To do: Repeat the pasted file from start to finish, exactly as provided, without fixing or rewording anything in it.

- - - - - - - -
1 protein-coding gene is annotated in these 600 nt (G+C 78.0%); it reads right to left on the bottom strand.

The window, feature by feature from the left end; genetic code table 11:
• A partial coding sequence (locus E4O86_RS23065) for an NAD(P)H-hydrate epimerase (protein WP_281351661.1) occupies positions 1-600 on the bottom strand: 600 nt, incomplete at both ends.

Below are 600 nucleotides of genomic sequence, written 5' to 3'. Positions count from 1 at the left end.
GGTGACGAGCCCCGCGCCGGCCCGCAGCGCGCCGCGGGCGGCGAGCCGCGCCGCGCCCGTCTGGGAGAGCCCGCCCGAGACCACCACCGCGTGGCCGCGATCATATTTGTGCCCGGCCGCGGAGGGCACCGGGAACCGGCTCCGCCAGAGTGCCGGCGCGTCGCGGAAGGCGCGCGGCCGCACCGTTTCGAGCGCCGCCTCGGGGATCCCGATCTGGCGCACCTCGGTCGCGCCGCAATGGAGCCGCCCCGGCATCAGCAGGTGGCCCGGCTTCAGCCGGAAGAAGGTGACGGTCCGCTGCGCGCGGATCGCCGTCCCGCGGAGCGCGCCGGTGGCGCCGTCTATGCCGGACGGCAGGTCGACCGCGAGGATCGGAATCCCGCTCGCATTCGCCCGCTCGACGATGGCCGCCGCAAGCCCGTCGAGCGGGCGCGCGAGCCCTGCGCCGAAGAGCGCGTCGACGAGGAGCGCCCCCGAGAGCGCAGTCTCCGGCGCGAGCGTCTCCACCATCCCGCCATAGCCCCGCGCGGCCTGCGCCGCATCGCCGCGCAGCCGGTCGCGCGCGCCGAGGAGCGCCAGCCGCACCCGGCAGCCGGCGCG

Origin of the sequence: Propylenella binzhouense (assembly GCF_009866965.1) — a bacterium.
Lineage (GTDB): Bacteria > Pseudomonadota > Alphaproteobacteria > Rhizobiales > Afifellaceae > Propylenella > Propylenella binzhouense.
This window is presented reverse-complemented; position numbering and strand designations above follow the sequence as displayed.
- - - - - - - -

1 protein-coding gene is annotated in these 600 nt (G+C 78.0%); it reads right to left on the bottom strand.

The window, feature by feature from the left end; genetic code table 11:
• A partial coding sequence (locus E4O86_RS23065) for an NAD(P)H-hydrate epimerase (protein WP_281351661.1) occupies positions 1-600 on the bottom strand: 600 nt, incomplete at both ends.

Below are 600 nucleotides of genomic sequence, written 5' to 3'. Positions count from 1 at the left end.
GGTGACGAGCCCCGCGCCGGCCCGCAGCGCGCCGCGGGCGGCGAGCCGCGCCGCGCCCGTCTGGGAGAGCCCGCCCGAGACCACCACCGCGTGGCCGCGATCATATTTGTGCCCGGCCGCGGAGGGCACCGGGAACCGGCTCCGCCAGAGTGCCGGCGCGTCGCGGAAGGCGCGCGGCCGCACCGTTTCGAGCGCCGCCTCGGGGATCCCGATCTGGCGCACCTCGGTCGCGCCGCAATGGAGCCGCCCCGGCATCAGCAGGTGGCCCGGCTTCAGCCGGAAGAAGGTGACGGTCCGCTGCGCGCGGATCGCCGTCCCGCGGAGCGCGCCGGTGGCGCCGTCTATGCCGGACGGCAGGTCGACCGCGAGGATCGGAATCCCGCTCGCATTCGCCCGCTCGACGATGGCCGCCGCAAGCCCGTCGAGCGGGCGCGCGAGCCCTGCGCCGAAGAGCGCGTCGACGAGGAGCGCCCCCGAGAGCGCAGTCTCCGGCGCGAGCGTCTCCACCATCCCGCCATAGCCCCGCGCGGCCTGCGCCGCATCGCCGCGCAGCCGGTCGCGCGCGCCGAGGAGCGCCAGCCGCACCCGGCAGCCGGCGCG

Origin of the sequence: Propylenella binzhouense (assembly GCF_009866965.1) — a bacterium.
Lineage (GTDB): Bacteria > Pseudomonadota > Alphaproteobacteria > Rhizobiales > Afifellaceae > Propylenella > Propylenella binzhouense.
This window is presented reverse-complemented; position numbering and strand designations above follow the sequence as displayed.